When asked if he thinks he'll deal again, he pauses before he answers. He leans his head back, sticks out his lower lip until a half-frown forms on his thin, angular face. In a rapid mumble, he gives his best and most honest answer.
"It's what's around me," he says. "It's my habitat. It's everywhere I go. If there wasn't nothing else for me to get money from, I know in the back of my mind, I still got that to back me up if everything else [with boxing] falls through. I'm still struggling with it. I still don't have no money. Anytime I could slip back. It's hard because I know I got to keep my focus and stay on that straight path."
Boxing became his salvation, his way of dealing with anger. He was a fighter and had always been one, in some fashion, since he was 4 years old. That too was in his blood. For Christmas that year, his father gave him an inflatable plastic heavy bag, one with Sugar Ray Leonard's face on the side. He spent hours throwing haymakers, hooks and jabs at Sugar Ray, knocking him over, only to watch him spring to life again, wobbling like a buoy in the ocean.
The thirst he developed for standing toe-to-toe with another fighter only intensified as James grew into his long arms and his muscles developed, giving him power to complement his quick hands. Inside the ring, he looked emotionless, the blank expression on his face never changing. But he was fearless.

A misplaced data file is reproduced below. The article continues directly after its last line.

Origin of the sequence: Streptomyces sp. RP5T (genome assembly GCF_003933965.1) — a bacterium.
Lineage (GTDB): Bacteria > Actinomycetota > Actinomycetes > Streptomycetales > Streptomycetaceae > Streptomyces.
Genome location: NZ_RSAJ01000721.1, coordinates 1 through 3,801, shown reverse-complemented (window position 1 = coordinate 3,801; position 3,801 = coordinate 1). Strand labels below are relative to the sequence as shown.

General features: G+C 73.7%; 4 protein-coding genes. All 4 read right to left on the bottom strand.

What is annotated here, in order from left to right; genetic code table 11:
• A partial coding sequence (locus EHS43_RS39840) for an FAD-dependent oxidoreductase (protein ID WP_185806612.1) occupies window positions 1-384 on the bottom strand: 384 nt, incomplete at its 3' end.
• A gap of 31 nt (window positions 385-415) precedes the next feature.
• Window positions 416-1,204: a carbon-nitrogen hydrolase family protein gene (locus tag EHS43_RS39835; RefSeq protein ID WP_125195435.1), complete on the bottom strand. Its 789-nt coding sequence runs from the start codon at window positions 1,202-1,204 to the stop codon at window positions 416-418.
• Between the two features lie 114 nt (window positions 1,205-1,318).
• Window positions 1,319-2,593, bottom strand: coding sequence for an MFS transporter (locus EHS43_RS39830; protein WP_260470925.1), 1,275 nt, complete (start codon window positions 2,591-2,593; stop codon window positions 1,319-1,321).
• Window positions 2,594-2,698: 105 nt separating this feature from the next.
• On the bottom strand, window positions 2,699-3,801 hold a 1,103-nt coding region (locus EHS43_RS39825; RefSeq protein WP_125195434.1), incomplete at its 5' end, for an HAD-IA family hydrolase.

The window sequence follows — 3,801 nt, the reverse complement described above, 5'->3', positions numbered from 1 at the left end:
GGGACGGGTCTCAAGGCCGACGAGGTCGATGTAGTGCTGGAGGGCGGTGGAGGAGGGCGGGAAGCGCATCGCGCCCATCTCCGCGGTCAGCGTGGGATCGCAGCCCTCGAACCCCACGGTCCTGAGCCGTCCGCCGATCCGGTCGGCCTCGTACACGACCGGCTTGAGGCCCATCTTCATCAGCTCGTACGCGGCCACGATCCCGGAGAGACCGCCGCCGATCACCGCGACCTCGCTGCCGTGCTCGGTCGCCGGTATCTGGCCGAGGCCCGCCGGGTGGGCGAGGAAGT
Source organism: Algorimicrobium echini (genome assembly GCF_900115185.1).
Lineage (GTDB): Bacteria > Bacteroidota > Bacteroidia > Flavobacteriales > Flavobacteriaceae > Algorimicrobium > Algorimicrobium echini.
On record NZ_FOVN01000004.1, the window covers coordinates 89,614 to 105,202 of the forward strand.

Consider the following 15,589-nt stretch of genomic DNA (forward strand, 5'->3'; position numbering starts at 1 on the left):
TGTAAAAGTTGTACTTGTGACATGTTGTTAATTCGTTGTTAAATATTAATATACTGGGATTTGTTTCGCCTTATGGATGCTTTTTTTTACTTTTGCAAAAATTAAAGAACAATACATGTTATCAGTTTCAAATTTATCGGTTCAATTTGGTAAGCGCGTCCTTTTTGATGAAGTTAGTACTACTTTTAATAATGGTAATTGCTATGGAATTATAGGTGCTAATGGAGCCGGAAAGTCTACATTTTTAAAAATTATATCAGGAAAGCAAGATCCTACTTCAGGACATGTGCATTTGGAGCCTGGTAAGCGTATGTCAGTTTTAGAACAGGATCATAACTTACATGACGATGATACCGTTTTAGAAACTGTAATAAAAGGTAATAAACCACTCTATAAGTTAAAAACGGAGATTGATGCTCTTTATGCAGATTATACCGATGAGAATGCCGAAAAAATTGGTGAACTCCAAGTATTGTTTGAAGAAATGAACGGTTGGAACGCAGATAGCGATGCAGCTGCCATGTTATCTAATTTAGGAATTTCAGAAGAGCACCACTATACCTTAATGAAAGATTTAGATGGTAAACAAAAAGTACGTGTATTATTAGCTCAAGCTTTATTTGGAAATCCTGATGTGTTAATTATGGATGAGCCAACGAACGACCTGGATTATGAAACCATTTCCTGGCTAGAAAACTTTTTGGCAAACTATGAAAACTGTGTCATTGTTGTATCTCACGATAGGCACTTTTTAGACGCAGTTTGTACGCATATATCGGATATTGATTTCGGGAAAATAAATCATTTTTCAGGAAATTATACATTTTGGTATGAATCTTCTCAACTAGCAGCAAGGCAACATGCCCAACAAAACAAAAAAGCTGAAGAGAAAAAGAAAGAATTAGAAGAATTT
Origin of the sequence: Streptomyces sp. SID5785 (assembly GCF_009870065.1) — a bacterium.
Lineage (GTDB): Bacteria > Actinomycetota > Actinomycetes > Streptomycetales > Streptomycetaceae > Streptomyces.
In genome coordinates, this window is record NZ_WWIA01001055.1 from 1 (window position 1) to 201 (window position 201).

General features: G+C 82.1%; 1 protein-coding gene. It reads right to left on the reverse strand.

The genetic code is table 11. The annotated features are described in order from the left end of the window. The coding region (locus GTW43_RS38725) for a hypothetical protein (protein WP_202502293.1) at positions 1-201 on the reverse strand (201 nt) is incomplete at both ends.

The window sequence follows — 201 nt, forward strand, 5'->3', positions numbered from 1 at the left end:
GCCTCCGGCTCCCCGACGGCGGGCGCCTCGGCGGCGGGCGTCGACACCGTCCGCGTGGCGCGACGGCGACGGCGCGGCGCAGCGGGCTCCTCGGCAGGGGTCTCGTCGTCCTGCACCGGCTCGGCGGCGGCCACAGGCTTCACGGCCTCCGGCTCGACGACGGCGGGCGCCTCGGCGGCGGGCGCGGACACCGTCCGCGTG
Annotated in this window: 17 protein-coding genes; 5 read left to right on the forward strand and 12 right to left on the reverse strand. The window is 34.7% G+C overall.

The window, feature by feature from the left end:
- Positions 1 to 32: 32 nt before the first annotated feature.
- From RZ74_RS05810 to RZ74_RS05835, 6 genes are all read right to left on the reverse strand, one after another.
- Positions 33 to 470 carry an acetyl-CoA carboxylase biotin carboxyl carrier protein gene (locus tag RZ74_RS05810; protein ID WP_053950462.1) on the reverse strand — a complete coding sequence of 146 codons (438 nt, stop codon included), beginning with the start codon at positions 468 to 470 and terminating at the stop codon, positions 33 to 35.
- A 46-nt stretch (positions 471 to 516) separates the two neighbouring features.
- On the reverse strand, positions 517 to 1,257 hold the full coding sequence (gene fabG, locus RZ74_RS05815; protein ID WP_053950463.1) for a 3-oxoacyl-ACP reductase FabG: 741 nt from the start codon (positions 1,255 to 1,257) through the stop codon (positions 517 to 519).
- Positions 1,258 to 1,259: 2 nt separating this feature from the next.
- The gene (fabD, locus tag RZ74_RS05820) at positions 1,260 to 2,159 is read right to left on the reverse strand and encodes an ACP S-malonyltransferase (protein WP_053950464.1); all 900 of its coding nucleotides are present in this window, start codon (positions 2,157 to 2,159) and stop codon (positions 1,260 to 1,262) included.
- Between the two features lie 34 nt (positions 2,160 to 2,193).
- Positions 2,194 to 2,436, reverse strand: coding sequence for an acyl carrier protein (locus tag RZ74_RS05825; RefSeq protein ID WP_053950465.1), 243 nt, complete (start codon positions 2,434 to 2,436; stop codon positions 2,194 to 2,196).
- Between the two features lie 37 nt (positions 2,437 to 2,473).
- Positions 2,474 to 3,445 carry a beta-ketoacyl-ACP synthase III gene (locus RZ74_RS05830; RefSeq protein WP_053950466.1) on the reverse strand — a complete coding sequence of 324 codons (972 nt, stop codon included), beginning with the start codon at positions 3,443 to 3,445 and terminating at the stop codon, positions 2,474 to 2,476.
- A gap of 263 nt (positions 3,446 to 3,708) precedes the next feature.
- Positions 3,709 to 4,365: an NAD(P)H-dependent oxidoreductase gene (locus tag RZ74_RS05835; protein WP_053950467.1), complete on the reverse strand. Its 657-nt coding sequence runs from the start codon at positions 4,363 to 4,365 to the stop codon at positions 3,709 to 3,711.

In New Jersey, on the day he won his regional Golden Gloves title, he charged forward against a larger, taller opponent, throwing sharp jabs and pounding away with his vicious left hook. Stubborn but strong, he absorbed heavy shots to the temple in exchange for position, and unleashed sharp uppercuts that snapped the other fighter's head backward. Only when it was over, when the referee raised Berry's right hand, did he show emotion. He fell to his knees, looked up at the ceiling, and very briefly put his hand over his eyes. He punched the air with his fist and held up his Golden Gloves trophy, feeling like anything was possible.
But was it? When he runs, usually circling the old parking lot on 33rd Street where Memorial Stadium once stood, Berry thinks about his parents. As he heads west toward Johns Hopkins University, he thinks about his mother, Yolanda, a former heroin addict. She's been clean now for nearly 10 years, and he tries to make her proud. He is closer to her than he is to anyone. Over the years, they've shared everything from laughter to a cell phone. He remembers, as young as 8 years old, holding her hand as they marched into burned-out, broken-down neighborhoods, seeking her next high.
He thinks, too, about his father, James Berry Jr., locked up in the state prison in Hagerstown, 85 miles away. Inside a tiny cell, the father's days creep by, his hours full of remorse. The son is not ashamed of the man he was named after, nor of what he did. He loves him. More than anything, James wishes his father could come home and start over. He wishes he could watch one of his fights.
James Berry III is in the fight of his life
We've upgraded our reader commenting system. Learn more about the new features.